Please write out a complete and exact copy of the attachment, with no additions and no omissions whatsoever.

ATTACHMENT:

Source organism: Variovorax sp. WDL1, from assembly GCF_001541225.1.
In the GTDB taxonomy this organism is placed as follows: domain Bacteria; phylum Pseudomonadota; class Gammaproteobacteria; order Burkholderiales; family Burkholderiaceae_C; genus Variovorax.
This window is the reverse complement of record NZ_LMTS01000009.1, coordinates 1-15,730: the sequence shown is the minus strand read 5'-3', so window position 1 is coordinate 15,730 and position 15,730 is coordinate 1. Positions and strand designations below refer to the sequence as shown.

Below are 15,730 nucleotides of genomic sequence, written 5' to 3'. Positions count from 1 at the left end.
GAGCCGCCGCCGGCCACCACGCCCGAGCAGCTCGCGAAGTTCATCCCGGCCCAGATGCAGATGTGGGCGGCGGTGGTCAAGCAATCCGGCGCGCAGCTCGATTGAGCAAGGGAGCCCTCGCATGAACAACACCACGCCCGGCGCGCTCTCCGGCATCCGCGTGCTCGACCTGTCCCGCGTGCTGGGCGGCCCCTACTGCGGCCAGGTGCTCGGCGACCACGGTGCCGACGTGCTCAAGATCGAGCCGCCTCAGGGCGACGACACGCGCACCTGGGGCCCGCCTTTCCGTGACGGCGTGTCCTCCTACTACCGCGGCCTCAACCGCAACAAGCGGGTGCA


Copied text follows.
Source organism: Variovorax sp. WDL1, from assembly GCF_001541225.1.
In the GTDB taxonomy this organism is placed as follows: domain Bacteria; phylum Pseudomonadota; class Gammaproteobacteria; order Burkholderiales; family Burkholderiaceae_C; genus Variovorax.
This window is the reverse complement of record NZ_LMTS01000009.1, coordinates 1-15,730: the sequence shown is the minus strand read 5'-3', so window position 1 is coordinate 15,730 and position 15,730 is coordinate 1. Positions and strand designations below refer to the sequence as shown.

Below are 15,730 nucleotides of genomic sequence, written 5' to 3'. Positions count from 1 at the left end.
GAGCCGCCGCCGGCCACCACGCCCGAGCAGCTCGCGAAGTTCATCCCGGCCCAGATGCAGATGTGGGCGGCGGTGGTCAAGCAATCCGGCGCGCAGCTCGATTGAGCAAGGGAGCCCTCGCATGAACAACACCACGCCCGGCGCGCTCTCCGGCATCCGCGTGCTCGACCTGTCCCGCGTGCTGGGCGGCCCCTACTGCGGCCAGGTGCTCGGCGACCACGGTGCCGACGTGCTCAAGATCGAGCCGCCTCAGGGCGACGACACGCGCACCTGGGGCCCGCCTTTCCGTGACGGCGTGTCCTCCTACTACCGCGGCCTCAACCGCAACAAGCGGGTGCA